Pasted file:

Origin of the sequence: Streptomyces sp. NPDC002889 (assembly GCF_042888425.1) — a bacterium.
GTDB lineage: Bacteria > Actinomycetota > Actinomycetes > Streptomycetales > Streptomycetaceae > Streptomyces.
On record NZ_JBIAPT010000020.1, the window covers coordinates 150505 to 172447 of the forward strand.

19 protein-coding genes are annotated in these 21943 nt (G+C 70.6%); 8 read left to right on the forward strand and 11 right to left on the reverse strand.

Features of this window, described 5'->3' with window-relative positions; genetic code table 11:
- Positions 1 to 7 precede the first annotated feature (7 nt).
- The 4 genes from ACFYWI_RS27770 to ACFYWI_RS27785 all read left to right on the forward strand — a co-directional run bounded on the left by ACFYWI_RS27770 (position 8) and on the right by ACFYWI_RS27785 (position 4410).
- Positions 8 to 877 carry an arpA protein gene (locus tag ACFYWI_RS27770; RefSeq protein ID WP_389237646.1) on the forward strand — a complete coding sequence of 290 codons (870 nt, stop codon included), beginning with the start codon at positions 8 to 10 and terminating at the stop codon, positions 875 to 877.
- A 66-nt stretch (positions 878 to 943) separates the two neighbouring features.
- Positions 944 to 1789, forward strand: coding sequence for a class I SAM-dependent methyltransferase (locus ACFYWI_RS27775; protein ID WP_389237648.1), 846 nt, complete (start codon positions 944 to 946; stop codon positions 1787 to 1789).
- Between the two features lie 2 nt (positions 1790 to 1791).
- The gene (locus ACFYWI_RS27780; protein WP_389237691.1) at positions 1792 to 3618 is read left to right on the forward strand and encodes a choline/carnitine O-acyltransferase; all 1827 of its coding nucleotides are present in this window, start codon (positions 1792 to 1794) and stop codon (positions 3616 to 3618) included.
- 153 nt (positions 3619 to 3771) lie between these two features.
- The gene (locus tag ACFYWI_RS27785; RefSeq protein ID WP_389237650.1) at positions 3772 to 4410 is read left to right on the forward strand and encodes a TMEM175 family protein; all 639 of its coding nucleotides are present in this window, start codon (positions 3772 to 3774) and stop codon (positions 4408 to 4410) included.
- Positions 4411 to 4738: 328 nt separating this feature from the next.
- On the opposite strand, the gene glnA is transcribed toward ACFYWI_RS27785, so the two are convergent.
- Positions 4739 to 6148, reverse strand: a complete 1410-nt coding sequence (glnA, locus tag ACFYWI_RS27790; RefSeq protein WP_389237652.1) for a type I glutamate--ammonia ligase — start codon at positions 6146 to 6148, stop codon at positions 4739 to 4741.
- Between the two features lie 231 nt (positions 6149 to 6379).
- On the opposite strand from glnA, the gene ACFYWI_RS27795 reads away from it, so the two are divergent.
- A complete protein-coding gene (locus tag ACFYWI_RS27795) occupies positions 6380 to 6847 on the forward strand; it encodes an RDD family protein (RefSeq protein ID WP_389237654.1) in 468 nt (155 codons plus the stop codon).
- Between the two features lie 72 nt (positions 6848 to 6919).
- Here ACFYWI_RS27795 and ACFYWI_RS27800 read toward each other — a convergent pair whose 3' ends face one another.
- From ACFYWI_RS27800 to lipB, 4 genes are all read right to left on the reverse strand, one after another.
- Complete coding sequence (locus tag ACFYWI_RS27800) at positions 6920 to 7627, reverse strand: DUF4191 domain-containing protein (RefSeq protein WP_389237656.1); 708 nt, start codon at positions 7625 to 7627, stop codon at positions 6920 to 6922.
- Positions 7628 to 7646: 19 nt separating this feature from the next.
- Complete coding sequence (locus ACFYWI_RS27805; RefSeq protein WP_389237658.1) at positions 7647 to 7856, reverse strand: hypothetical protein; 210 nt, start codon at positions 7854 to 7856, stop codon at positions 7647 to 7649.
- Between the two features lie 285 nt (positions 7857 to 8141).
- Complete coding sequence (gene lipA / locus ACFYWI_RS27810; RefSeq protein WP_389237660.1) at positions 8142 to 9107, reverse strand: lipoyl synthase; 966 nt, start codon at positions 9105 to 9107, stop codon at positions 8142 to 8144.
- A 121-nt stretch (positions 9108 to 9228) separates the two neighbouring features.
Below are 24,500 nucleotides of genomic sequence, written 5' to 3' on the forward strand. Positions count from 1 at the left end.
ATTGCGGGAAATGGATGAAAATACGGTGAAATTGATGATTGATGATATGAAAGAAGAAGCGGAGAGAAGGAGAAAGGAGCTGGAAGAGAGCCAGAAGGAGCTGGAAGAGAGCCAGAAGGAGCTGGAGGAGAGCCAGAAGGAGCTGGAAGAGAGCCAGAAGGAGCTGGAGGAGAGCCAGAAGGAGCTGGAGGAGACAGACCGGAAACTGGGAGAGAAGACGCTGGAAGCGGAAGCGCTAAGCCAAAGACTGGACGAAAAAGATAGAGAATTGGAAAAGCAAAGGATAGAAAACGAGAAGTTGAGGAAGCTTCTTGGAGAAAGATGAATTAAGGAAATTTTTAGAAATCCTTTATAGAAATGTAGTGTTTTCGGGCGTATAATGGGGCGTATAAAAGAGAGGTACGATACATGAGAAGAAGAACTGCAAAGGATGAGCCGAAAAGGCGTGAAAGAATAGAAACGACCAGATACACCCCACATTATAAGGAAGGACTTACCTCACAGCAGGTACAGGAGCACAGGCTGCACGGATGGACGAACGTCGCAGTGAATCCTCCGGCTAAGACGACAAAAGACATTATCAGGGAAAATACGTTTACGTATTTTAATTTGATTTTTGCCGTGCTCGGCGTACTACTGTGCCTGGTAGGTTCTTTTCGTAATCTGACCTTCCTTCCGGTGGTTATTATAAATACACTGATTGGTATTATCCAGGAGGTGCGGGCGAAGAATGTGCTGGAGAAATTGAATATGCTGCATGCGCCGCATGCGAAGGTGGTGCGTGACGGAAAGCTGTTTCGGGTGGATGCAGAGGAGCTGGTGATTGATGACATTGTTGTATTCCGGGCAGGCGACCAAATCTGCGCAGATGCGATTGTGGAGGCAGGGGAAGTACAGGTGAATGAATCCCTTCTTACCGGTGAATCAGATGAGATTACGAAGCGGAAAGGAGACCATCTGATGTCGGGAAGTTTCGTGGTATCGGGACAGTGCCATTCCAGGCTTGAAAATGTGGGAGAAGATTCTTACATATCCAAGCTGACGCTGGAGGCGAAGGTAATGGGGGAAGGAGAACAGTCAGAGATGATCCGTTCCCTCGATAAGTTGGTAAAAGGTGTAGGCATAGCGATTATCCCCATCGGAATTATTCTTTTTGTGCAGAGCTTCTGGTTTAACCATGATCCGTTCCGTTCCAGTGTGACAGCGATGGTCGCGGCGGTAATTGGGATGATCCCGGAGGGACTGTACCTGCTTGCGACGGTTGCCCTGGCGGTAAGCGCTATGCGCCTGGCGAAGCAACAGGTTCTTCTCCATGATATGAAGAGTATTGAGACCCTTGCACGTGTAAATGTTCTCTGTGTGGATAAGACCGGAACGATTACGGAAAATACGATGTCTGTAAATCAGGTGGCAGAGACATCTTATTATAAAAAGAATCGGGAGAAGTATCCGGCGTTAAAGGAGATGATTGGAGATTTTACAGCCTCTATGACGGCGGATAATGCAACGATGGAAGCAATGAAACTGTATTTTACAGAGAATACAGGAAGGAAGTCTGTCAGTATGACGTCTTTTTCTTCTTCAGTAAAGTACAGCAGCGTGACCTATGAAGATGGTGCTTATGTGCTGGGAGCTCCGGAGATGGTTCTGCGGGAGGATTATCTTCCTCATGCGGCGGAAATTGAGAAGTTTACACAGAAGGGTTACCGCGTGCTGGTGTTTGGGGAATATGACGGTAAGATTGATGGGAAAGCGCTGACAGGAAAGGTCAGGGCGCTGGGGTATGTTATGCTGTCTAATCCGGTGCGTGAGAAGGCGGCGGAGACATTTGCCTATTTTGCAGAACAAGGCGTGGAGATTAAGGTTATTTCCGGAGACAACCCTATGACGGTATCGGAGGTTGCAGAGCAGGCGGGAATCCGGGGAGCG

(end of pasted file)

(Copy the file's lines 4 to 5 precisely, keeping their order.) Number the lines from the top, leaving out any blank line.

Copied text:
19 protein-coding genes are annotated in these 21943 nt (G+C 70.6%); 8 read left to right on the forward strand and 11 right to left on the reverse strand.

Features of this window, described 5'->3' with window-relative positions; genetic code table 11: